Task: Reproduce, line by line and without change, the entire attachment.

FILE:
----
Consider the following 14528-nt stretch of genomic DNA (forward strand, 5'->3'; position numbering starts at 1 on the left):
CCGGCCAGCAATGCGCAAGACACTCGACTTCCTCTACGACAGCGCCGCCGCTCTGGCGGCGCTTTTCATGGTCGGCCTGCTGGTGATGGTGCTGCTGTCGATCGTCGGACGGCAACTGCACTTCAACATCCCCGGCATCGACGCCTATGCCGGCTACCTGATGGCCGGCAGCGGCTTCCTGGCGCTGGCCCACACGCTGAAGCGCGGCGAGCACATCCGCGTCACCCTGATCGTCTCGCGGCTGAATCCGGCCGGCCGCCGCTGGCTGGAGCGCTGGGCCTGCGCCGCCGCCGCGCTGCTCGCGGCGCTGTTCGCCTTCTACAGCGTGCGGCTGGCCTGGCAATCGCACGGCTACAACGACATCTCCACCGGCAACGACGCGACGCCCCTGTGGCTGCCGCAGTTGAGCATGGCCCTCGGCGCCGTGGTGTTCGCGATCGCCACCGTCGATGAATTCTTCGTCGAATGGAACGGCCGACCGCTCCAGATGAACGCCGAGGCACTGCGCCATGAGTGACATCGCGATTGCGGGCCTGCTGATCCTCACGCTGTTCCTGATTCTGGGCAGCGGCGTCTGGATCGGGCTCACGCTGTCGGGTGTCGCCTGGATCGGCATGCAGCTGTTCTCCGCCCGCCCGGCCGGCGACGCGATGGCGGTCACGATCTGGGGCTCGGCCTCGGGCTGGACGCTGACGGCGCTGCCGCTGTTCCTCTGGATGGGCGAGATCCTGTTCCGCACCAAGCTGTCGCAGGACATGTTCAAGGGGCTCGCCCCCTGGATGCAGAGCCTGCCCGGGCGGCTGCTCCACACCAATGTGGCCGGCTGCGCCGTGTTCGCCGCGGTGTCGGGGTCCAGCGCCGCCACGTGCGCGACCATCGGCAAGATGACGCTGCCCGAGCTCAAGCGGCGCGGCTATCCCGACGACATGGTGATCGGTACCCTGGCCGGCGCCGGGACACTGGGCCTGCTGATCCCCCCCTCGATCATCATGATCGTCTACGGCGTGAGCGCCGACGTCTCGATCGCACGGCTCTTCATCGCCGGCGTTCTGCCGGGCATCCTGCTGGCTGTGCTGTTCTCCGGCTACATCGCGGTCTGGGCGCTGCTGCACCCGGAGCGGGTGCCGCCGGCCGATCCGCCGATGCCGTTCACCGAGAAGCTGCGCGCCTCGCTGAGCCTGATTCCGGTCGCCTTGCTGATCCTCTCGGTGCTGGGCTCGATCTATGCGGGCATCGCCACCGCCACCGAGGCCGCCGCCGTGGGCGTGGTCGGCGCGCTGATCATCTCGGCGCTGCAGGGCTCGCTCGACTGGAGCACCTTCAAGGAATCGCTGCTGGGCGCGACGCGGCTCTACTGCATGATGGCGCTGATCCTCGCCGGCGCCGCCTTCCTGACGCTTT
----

Consider the following 14528-nt stretch of genomic DNA (forward strand, 5'->3'; position numbering starts at 1 on the left):
CCGGCCAGCAATGCGCAAGACACTCGACTTCCTCTACGACAGCGCCGCCGCTCTGGCGGCGCTTTTCATGGTCGGCCTGCTGGTGATGGTGCTGCTGTCGATCGTCGGACGGCAACTGCACTTCAACATCCCCGGCATCGACGCCTATGCCGGCTACCTGATGGCCGGCAGCGGCTTCCTGGCGCTGGCCCACACGCTGAAGCGCGGCGAGCACATCCGCGTCACCCTGATCGTCTCGCGGCTGAATCCGGCCGGCCGCCGCTGGCTGGAGCGCTGGGCCTGCGCCGCCGCCGCGCTGCTCGCGGCGCTGTTCGCCTTCTACAGCGTGCGGCTGGCCTGGCAATCGCACGGCTACAACGACATCTCCACCGGCAACGACGCGACGCCCCTGTGGCTGCCGCAGTTGAGCATGGCCCTCGGCGCCGTGGTGTTCGCGATCGCCACCGTCGATGAATTCTTCGTCGAATGGAACGGCCGACCGCTCCAGATGAACGCCGAGGCACTGCGCCATGAGTGACATCGCGATTGCGGGCCTGCTGATCCTCACGCTGTTCCTGATTCTGGGCAGCGGCGTCTGGATCGGGCTCACGCTGTCGGGTGTCGCCTGGATCGGCATGCAGCTGTTCTCCGCCCGCCCGGCCGGCGACGCGATGGCGGTCACGATCTGGGGCTCGGCCTCGGGCTGGACGCTGACGGCGCTGCCGCTGTTCCTCTGGATGGGCGAGATCCTGTTCCGCACCAAGCTGTCGCAGGACATGTTCAAGGGGCTCGCCCCCTGGATGCAGAGCCTGCCCGGGCGGCTGCTCCACACCAATGTGGCCGGCTGCGCCGTGTTCGCCGCGGTGTCGGGGTCCAGCGCCGCCACGTGCGCGACCATCGGCAAGATGACGCTGCCCGAGCTCAAGCGGCGCGGCTATCCCGACGACATGGTGATCGGTACCCTGGCCGGCGCCGGGACACTGGGCCTGCTGATCCCCCCCTCGATCATCATGATCGTCTACGGCGTGAGCGCCGACGTCTCGATCGCACGGCTCTTCATCGCCGGCGTTCTGCCGGGCATCCTGCTGGCTGTGCTGTTCTCCGGCTACATCGCGGTCTGGGCGCTGCTGCACCCGGAGCGGGTGCCGCCGGCCGATCCGCCGATGCCGTTCACCGAGAAGCTGCGCGCCTCGCTGAGCCTGATTCCGGTCGCCTTGCTGATCCTCTCGGTGCTGGGCTCGATCTATGCGGGCATCGCCACCGCCACCGAGGCCGCCGCCGTGGGCGTGGTCGGCGCGCTGATCATCTCGGCGCTGCAGGGCTCGCTCGACTGGAGCACCTTCAAGGAATCGCTGCTGGGCGCGACGCGGCTCTACTGCATGATGGCGCTGATCCTCGCCGGCGCCGCCTTCCTGACGCTTT